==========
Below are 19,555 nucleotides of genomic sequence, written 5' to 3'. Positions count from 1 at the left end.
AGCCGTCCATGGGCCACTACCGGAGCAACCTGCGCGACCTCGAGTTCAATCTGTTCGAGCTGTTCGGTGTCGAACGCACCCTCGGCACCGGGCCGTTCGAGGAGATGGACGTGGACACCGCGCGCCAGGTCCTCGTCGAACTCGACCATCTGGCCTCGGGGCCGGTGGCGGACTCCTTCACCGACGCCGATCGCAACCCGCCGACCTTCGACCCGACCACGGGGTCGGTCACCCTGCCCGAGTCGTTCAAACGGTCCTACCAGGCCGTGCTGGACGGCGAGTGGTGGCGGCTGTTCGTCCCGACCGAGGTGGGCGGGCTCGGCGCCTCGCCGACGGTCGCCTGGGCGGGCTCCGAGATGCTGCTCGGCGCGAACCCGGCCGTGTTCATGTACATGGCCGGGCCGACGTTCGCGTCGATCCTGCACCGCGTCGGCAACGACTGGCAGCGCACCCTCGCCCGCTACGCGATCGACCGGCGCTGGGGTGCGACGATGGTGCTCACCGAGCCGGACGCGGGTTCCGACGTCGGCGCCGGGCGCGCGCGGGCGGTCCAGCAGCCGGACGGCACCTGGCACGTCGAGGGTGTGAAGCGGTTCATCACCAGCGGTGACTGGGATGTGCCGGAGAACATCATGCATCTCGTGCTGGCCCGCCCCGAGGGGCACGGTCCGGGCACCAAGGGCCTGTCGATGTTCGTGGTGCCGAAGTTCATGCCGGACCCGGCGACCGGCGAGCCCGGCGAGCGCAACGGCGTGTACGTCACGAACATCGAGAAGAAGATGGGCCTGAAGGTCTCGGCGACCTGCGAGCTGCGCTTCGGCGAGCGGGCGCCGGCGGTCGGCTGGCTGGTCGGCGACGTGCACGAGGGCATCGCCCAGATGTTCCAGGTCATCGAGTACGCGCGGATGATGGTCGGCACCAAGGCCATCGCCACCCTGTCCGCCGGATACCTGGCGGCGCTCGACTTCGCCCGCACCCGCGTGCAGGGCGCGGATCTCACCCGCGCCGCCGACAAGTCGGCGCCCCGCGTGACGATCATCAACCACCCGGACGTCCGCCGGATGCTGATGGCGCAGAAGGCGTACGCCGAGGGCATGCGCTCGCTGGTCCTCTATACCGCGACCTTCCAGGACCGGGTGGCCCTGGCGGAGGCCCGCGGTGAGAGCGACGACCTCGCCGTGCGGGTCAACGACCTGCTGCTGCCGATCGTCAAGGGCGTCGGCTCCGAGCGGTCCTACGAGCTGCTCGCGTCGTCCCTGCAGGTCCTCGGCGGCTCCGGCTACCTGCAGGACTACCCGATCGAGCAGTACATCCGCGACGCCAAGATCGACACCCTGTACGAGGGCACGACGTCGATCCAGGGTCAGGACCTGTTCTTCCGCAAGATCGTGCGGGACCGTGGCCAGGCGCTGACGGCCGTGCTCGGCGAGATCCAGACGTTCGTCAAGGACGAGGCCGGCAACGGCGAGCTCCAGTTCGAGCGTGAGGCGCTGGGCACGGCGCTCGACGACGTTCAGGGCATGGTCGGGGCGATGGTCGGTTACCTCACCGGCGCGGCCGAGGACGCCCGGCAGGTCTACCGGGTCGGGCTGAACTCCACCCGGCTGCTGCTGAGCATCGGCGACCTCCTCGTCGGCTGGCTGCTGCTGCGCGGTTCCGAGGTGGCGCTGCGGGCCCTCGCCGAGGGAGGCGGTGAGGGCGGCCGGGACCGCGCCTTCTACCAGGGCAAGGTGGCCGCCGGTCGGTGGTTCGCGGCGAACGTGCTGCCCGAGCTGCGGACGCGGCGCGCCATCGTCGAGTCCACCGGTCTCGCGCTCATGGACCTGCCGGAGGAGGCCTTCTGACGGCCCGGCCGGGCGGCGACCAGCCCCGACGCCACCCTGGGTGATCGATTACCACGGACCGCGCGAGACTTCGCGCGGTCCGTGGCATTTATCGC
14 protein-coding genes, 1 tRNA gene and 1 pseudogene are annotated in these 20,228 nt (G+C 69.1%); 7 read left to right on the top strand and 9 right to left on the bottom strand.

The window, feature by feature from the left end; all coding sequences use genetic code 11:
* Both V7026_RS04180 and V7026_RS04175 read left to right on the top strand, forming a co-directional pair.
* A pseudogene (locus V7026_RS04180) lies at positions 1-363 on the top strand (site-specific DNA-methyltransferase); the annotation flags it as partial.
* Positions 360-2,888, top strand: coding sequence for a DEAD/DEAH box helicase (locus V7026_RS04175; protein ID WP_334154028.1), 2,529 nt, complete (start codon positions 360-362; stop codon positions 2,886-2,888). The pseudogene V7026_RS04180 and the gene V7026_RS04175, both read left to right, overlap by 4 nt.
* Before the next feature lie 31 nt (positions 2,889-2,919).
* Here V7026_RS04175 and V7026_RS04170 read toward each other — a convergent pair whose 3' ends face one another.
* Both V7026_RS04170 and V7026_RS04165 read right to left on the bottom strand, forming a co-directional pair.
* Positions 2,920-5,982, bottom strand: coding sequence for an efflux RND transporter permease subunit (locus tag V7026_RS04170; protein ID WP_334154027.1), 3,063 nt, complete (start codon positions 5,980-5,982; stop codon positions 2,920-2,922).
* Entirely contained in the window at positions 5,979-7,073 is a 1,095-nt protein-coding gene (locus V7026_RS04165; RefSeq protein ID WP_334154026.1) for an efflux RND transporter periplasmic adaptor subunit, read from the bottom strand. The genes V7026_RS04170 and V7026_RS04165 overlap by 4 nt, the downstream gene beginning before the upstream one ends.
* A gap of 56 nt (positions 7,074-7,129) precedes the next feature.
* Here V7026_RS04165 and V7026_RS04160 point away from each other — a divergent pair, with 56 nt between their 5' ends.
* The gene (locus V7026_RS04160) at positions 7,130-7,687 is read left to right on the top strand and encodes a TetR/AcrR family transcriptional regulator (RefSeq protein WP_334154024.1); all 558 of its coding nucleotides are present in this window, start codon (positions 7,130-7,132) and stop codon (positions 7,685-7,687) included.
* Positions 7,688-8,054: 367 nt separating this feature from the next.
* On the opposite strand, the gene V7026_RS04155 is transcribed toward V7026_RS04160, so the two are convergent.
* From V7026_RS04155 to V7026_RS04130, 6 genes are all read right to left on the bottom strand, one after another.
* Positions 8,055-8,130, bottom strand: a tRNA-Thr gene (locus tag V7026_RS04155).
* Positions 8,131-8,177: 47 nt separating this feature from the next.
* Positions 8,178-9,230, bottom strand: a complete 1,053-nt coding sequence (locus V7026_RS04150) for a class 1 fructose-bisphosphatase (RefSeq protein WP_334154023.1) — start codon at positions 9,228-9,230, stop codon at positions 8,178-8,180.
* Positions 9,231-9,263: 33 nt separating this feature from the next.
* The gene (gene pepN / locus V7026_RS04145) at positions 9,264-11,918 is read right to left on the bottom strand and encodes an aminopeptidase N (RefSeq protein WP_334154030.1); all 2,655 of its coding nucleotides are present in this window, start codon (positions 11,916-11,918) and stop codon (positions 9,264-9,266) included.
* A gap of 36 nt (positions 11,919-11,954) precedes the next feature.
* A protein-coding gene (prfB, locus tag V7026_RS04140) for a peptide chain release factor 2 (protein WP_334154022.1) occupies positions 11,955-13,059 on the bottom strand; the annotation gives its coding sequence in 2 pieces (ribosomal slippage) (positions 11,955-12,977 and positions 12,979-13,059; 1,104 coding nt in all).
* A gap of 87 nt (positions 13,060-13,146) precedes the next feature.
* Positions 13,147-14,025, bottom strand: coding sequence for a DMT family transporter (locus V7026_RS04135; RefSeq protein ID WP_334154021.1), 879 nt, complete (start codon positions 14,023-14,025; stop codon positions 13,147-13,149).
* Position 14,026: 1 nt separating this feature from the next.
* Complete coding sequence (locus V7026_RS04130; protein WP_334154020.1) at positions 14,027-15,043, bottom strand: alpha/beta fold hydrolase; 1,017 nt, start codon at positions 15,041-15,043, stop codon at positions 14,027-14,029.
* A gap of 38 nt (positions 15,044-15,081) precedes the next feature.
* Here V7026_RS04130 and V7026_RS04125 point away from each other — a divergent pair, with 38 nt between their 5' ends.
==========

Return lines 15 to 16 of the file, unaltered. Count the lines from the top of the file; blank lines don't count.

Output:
* The gene (locus V7026_RS04160) at positions 7,130-7,687 is read left to right on the top strand and encodes a TetR/AcrR family transcriptional regulator (RefSeq protein WP_334154024.1); all 558 of its coding nucleotides are present in this window, start codon (positions 7,130-7,132) and stop codon (positions 7,685-7,687) included.
* Positions 7,688-8,054: 367 nt separating this feature from the next.